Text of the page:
Two of the younger girls she took in, on one of their first nights in her Emporia home, raided the kitchen around 2 a.m. Eggs were cracked and trailed everywhere — on the floor, the countertops, the side of the refrigerator. Her carpet was soaked in bright red Hawaiian Punch.

DuBree adopted the girls, now 7 and 9, from a place where food wasn’t always available. So when it was plentiful, they took out and ate everything they could.

file photo / Kansas News Service

For years, reporters in the Kansas Capitol press corps and advocates for open government pressed legislators to hide less of the workings of state government from public view.

Now, the Kansas Legislature appears ready to approve changes that would pull back the curtain — at least a tad.

Madeline Fox / Kansas News Service

The Kansas Department for Children and Families is opening up child protection services jobs to people who aren’t licensed social workers.

Madeline Fox / Kansas News Service

They dueled with pens and camera-ready events. The two men split over what could become a defining issue in their battle to win this year’s governor’s race, and over whether Kansas needs to spend more to fix its public schools.

Gov. Jeff Colyer went to a Topeka high school early Tuesday — a performance he planned to repeat later in the day in Wichita — to sign into law a plan to balloon the money sent to local districts by $500 million-plus over the next half-decade.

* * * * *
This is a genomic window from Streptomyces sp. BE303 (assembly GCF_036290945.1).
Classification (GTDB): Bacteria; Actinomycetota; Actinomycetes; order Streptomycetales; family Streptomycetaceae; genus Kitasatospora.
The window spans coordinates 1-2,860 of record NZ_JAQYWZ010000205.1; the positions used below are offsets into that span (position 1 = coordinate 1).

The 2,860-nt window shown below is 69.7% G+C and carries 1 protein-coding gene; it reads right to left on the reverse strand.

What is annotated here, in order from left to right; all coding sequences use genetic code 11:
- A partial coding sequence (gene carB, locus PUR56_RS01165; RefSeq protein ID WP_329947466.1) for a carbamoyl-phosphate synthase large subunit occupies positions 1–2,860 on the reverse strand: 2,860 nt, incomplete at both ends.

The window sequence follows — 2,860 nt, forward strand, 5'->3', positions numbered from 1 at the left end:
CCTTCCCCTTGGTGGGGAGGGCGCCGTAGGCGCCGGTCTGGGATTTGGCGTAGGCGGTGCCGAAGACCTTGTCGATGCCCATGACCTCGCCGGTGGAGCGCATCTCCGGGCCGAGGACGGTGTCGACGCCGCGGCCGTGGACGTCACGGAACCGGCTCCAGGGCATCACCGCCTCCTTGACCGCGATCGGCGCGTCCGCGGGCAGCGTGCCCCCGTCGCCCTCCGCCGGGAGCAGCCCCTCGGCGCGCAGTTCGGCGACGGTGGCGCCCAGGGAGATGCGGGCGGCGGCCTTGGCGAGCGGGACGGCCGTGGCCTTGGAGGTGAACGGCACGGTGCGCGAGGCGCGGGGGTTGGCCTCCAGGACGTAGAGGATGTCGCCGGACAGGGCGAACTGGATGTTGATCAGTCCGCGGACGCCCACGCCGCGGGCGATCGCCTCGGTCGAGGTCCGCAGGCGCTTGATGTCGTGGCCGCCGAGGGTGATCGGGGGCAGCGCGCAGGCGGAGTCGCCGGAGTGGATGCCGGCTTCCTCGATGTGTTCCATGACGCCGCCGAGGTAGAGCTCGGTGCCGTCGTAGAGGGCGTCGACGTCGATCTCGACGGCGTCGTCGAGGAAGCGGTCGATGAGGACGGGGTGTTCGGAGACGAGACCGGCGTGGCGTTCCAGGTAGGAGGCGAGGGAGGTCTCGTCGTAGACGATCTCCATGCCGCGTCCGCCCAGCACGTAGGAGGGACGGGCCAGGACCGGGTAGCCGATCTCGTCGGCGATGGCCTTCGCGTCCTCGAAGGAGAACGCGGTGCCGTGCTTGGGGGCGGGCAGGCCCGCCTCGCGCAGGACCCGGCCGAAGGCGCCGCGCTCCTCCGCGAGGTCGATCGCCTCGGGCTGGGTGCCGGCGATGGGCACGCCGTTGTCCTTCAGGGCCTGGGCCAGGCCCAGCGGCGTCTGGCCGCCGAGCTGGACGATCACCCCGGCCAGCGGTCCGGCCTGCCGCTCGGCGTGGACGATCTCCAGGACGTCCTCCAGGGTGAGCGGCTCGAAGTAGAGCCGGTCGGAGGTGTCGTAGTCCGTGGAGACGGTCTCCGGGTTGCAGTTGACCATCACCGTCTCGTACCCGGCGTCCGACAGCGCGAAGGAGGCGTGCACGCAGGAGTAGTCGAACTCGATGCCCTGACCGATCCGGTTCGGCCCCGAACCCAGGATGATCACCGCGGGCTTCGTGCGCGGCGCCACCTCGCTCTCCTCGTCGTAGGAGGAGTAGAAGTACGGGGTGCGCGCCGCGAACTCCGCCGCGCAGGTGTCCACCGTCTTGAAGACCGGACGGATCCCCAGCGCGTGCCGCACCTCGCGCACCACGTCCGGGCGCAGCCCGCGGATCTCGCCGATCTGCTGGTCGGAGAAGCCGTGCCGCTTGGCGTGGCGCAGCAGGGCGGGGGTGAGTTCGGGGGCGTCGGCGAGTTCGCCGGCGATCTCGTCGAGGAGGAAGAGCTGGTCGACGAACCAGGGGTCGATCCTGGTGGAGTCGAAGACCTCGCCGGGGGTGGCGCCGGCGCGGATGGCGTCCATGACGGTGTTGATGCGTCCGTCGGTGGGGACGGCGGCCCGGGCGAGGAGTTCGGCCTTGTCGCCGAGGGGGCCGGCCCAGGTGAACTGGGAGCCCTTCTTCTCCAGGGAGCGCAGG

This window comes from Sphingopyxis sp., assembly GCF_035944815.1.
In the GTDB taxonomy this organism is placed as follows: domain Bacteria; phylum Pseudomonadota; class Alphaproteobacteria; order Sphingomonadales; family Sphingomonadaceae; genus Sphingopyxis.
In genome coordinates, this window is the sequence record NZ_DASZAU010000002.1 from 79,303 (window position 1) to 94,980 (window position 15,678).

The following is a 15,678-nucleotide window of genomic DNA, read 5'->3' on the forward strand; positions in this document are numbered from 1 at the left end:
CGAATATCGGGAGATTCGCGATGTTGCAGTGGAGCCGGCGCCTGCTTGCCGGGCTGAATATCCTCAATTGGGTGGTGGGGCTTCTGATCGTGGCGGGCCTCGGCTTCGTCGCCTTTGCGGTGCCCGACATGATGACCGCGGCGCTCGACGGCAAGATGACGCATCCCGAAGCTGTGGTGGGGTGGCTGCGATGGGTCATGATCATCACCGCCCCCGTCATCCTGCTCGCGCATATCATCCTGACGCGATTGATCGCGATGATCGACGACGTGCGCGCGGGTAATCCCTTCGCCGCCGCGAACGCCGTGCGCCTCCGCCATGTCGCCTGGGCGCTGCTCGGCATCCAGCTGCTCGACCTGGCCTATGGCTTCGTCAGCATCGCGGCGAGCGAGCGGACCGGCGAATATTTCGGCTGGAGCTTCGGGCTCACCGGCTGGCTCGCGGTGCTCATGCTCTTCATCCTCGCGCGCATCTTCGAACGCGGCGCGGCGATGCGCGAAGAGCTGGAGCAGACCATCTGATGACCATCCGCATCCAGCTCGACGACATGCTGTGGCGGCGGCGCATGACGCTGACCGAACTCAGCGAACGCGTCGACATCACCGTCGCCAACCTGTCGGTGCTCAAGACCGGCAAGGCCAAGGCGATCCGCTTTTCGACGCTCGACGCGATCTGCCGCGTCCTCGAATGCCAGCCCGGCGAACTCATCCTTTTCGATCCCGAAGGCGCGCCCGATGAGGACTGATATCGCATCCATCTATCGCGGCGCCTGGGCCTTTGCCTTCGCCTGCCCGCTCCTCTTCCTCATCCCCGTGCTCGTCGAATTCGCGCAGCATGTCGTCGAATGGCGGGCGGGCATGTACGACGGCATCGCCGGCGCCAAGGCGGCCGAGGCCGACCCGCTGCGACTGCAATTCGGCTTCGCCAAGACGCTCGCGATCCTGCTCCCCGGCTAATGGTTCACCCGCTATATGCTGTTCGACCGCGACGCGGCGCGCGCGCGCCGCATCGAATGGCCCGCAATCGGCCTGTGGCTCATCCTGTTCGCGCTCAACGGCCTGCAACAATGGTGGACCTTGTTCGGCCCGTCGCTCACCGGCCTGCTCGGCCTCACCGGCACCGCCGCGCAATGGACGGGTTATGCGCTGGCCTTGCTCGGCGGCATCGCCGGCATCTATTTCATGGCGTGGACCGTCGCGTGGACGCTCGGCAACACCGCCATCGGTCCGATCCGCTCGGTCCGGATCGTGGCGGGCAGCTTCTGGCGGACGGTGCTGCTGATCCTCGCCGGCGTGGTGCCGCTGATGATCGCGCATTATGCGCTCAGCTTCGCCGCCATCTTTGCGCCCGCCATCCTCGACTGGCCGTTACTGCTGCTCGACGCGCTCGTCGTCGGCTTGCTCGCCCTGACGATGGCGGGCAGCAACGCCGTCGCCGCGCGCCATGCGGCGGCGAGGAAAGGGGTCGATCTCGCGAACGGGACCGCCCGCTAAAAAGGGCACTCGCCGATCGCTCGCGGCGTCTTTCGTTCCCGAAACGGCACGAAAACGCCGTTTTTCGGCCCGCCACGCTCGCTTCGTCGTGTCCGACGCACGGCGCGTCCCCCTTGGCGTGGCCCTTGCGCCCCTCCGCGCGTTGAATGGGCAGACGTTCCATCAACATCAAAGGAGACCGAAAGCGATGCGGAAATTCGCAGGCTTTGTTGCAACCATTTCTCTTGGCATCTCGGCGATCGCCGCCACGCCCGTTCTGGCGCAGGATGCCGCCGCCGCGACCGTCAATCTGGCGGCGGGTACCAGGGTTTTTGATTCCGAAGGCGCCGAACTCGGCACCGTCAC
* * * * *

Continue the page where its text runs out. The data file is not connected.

Screengrab / Kansas Department for Children and Families

Kansas is looking to prod parents to catch up on their child support, arguing that doing so could chip away at the the cost of welfare.

The Department for Children and Families website launched a child support evaders Web page Wednesday that features pictures of 10 delinquent parents. It includes notes on what they owe, where they were last seen, and a link to report their whereabouts.

Gov. Jeff Colyer said delinquent parents shift child support costs on to taxpayers.

file photo / Kansas News Service

A bill to update state adoption law was sailing through the legislature. Until it wasn’t.

It’s been gummed up because of a faith-based protection provision that would allow adoption agencies to receive state funding while turning away prospective parents who don’t fit with an organization’s religious beliefs.

Madeline Fox / Kansas News Service

Kansas Lawmakers moved Tuesday to make a bill to release information about the deaths of children in state custody more transparent.

In response to several high-profile cases where a child had been brought to the attention of the Department for Children and Families and later died, the bill requires the agency to release information about kids who die as a result of abuse or neglect.